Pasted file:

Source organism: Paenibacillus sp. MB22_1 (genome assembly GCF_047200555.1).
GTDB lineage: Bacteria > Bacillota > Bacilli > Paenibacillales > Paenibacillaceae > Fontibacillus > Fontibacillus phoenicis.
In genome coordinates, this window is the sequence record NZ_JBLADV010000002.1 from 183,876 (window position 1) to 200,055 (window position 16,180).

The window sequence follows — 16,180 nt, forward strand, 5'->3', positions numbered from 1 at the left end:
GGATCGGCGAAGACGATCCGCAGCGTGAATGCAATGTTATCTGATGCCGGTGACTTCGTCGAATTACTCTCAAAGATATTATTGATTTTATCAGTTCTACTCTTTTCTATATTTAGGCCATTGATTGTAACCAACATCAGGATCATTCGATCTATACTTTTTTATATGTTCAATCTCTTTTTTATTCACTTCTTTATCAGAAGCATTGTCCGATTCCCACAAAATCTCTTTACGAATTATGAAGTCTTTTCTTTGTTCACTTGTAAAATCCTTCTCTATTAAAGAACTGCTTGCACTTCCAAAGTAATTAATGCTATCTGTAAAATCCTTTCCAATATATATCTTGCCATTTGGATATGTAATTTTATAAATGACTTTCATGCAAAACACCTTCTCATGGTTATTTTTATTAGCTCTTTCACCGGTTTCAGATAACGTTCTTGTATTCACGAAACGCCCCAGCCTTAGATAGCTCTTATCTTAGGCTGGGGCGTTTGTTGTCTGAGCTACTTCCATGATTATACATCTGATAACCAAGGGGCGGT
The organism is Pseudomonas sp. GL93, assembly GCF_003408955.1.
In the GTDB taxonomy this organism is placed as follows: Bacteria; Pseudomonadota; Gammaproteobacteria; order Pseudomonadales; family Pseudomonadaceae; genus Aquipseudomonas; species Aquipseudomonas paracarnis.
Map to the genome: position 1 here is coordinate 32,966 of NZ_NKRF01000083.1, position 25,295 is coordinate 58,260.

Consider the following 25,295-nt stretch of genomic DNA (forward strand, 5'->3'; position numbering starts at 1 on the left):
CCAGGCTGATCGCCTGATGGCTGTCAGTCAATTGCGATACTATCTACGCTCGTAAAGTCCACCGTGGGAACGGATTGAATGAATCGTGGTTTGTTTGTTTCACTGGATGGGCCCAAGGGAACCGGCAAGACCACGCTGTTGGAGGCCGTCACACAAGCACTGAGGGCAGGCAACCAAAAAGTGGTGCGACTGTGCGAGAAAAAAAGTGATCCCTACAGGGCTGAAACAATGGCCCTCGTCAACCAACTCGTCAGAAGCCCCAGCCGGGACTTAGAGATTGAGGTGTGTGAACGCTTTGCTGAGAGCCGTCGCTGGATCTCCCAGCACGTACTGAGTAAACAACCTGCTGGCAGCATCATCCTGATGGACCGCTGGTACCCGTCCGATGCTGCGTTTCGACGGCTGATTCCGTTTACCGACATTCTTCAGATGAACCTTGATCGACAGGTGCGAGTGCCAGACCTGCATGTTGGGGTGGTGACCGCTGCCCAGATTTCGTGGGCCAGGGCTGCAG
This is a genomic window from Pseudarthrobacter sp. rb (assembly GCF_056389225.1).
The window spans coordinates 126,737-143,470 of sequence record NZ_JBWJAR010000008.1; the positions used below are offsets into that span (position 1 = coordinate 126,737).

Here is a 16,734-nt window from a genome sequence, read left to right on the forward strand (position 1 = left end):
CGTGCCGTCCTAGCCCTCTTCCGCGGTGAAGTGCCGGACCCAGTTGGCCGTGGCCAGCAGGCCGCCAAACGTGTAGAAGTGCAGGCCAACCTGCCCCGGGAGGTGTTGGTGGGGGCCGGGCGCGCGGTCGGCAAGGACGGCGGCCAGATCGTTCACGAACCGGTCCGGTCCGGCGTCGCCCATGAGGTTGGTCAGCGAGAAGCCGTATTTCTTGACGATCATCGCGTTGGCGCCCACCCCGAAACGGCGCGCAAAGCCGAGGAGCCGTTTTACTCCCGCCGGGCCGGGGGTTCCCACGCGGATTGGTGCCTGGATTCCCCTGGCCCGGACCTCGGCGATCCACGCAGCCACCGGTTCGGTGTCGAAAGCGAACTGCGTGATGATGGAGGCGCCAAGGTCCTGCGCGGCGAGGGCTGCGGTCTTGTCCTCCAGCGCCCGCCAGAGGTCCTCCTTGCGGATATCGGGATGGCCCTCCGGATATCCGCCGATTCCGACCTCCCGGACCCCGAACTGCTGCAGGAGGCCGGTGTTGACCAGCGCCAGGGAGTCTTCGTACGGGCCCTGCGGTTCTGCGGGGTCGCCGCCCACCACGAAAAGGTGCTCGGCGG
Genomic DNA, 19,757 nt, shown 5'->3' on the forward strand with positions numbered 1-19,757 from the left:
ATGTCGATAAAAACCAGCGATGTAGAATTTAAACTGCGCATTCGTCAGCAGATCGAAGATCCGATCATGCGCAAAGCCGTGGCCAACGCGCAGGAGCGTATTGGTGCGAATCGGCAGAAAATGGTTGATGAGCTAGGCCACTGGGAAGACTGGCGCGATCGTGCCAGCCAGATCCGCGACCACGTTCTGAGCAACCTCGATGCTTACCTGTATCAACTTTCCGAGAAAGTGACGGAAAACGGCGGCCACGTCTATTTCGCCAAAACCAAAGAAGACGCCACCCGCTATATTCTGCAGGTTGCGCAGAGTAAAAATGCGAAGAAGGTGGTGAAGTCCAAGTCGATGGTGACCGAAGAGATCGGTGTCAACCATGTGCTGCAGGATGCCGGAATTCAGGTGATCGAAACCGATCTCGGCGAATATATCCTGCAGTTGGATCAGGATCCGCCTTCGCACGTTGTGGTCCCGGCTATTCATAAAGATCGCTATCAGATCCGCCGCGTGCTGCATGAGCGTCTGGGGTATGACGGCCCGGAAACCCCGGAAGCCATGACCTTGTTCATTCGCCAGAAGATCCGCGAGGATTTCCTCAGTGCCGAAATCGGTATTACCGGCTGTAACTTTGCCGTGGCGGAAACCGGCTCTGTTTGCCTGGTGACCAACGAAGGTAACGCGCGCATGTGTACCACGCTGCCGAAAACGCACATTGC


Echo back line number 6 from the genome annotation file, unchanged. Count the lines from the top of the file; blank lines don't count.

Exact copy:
The organism is Pseudomonas sp. GL93, assembly GCF_003408955.1.